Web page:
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University of Tennessee at Chattanooga Library – Special Collections

Location Description

The University of Tennessee at Chattanooga Special Collections is responsible for acquiring, processing, digitizing, and preserving unique, primary source materials. In particular, the materials focus on the university, Chattanooga, the state of Tennessee, and the American South.

Special Collections is a team of three librarians and up to 25 student assistants, interns, and volunteers working in a collaborative environment that stresses a standards-based approach to the acquisition, processing, and digitization of rare books, manuscripts, and university archives. Special Collections consists of the George C. Connor Reading Room, the Joseph Jackson Visiting Scholar Room, digitization and processing room, and a climate-controlled secure stacks consisting of compact and fixed shelving and flat file cabinets. Special Collections houses more than 2,500 linear feet of manuscript and archival material and more than 13,000 books and theses. Additionally, Special Collections manages digital repositories powered by ArchivesSpace, CONTENTdm, and Digital Commons by working collaboratively with Library IT and Collections Services as well as campus partners and vendors.

Practicum Work Mode

On site

Semesters or Time Period Available

Ongoing, not limited to a specific semester

Location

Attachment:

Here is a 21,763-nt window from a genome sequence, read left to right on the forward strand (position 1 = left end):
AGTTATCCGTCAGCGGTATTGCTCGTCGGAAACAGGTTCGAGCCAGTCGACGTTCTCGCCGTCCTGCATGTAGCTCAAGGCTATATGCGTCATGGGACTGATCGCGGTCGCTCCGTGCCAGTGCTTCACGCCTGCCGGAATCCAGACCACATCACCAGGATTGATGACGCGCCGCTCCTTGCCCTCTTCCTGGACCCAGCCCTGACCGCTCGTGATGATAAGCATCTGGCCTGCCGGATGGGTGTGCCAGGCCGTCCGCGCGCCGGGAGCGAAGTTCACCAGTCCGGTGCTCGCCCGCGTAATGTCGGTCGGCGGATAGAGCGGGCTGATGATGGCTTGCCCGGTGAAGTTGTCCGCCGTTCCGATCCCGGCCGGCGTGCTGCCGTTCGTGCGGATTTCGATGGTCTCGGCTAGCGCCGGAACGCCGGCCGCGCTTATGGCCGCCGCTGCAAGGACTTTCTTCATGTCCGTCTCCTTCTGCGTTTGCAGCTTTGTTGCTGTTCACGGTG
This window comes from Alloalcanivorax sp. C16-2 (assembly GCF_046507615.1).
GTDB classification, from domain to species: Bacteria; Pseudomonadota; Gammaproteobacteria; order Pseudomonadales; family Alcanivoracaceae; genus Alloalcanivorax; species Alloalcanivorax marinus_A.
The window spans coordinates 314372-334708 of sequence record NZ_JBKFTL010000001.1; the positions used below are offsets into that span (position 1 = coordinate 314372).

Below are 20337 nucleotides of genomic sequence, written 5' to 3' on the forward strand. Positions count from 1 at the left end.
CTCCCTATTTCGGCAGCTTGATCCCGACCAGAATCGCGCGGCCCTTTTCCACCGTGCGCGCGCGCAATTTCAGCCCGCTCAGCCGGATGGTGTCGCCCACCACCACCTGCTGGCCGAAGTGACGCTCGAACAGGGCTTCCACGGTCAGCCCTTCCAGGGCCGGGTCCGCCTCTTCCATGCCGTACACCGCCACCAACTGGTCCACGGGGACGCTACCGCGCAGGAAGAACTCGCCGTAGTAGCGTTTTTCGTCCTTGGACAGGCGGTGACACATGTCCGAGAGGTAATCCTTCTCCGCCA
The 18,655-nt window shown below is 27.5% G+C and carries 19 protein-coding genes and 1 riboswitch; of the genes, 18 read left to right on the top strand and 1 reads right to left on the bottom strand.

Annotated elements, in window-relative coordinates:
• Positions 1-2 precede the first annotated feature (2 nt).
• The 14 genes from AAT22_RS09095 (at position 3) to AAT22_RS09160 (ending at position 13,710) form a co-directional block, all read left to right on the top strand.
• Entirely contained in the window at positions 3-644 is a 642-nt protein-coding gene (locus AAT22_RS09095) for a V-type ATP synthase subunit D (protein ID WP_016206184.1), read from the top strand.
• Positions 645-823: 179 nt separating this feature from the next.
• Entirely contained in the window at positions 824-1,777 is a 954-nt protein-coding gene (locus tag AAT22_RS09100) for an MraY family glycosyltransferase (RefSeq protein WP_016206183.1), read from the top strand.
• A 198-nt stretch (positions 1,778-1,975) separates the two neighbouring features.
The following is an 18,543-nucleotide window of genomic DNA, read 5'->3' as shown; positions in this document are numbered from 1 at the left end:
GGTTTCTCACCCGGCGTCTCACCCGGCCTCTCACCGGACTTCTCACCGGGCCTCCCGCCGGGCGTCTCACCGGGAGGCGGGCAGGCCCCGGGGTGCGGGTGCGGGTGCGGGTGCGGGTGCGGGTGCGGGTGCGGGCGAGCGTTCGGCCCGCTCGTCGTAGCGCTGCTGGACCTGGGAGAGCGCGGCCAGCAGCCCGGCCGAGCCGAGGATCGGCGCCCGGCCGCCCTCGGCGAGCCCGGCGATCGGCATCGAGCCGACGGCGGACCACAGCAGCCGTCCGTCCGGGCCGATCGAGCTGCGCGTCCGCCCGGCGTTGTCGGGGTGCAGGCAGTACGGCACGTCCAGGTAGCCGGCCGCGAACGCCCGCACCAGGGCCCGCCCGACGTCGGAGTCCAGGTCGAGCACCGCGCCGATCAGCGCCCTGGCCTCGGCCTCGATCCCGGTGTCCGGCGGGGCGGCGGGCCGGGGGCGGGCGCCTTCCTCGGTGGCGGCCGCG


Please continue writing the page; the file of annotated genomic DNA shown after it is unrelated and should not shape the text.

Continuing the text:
600 Douglas Street
Chattanooga, TN 37403
https://www.utc.edu/library/special-collections

Contact

Carolyn Runyon Runyon
Director of Special Collections
carolyn-runyon@utc.edu
423-425-4503

Student Tasks

Practicum students play a critical role in Special Collections by helping the repository create digital collections, finding aids, and exhibits of cultural heritage resources. duties may include:
• arranging and describing archival collections;
• authoring biographical and historical notes that provide context for archival materials;
• creating finding aids in compliance with Describing Archives: A Content Standard (DACS) and local practices using ArchivesSpace;
• conducting and transcribing oral history interviews;
• creating descriptive metadata and developing digital collections using CONTENTdm;
• applying controlled vocabularies, including LCSH, LCNAF, AAT, and RightsStatements.org, to describe digital objects;
• curating web and physical exhibitions and creating exhibition panels and catalogs;
• authoring lesson plans and instructional materials, including video tutorials, featuring local primary sources for K-12 audiences;
• conducting research and writing narratives for grant applications;
• and developing Buzzfeed quizzes, blog posts, and other outreach initiatives.

Type of Mentoring Provided to the Student

Practica students help Special Collections achieve fulfill its mission by working on archival processing and description or digital capture and metadata projects, and outreach initiatives including exhibitions and programming. We create effective internships by collaborating with students to create clearly defined goals, offering feedback on projects and performance in weekly meetings, and providing opportunities for students to reflect on their experiences. Special Collections stresses a standards-based approach to digitization and description, and uses archival and digital asset management systems commonly adopted by galleries, libraries, archives, and museums (GLAMs) in the United States.

Practica students who successfully complete projects in Special Collections gain important transferable skills and exposure to professional software applications that help prepare them for graduate studies or careers in archival administration and records management.

Student Interaction With Others at the Location

Practica students in Special Collections typically work closely with one of the faculty archivists in Special Collections and the Director of Special Collections. They work in an open space with other interns and student assistants completing assignments in Special Collections.